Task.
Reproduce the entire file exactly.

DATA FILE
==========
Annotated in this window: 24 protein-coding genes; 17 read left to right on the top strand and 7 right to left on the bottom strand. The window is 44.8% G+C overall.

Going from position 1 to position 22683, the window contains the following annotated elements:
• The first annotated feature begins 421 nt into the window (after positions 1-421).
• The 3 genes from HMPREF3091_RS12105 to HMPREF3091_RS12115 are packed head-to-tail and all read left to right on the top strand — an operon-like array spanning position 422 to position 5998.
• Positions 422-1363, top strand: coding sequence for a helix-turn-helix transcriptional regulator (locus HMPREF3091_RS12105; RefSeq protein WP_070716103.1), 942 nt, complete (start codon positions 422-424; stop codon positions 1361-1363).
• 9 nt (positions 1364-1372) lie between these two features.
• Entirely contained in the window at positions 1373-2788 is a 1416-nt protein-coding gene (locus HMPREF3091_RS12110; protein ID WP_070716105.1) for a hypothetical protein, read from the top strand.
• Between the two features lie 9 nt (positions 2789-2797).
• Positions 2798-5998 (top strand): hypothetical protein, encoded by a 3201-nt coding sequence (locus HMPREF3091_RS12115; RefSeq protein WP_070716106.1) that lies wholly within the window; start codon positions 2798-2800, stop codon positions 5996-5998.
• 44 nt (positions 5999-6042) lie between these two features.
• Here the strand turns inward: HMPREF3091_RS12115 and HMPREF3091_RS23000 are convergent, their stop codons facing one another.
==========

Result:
Annotated in this window: 24 protein-coding genes; 17 read left to right on the top strand and 7 right to left on the bottom strand. The window is 44.8% G+C overall.

Going from position 1 to position 22683, the window contains the following annotated elements:
• The first annotated feature begins 421 nt into the window (after positions 1-421).
• The 3 genes from HMPREF3091_RS12105 to HMPREF3091_RS12115 are packed head-to-tail and all read left to right on the top strand — an operon-like array spanning position 422 to position 5998.
• Positions 422-1363, top strand: coding sequence for a helix-turn-helix transcriptional regulator (locus HMPREF3091_RS12105; RefSeq protein WP_070716103.1), 942 nt, complete (start codon positions 422-424; stop codon positions 1361-1363).
• 9 nt (positions 1364-1372) lie between these two features.
• Entirely contained in the window at positions 1373-2788 is a 1416-nt protein-coding gene (locus HMPREF3091_RS12110; protein ID WP_070716105.1) for a hypothetical protein, read from the top strand.
• Between the two features lie 9 nt (positions 2789-2797).
• Positions 2798-5998 (top strand): hypothetical protein, encoded by a 3201-nt coding sequence (locus HMPREF3091_RS12115; RefSeq protein WP_070716106.1) that lies wholly within the window; start codon positions 2798-2800, stop codon positions 5996-5998.
• 44 nt (positions 5999-6042) lie between these two features.
• Here the strand turns inward: HMPREF3091_RS12115 and HMPREF3091_RS23000 are convergent, their stop codons facing one another.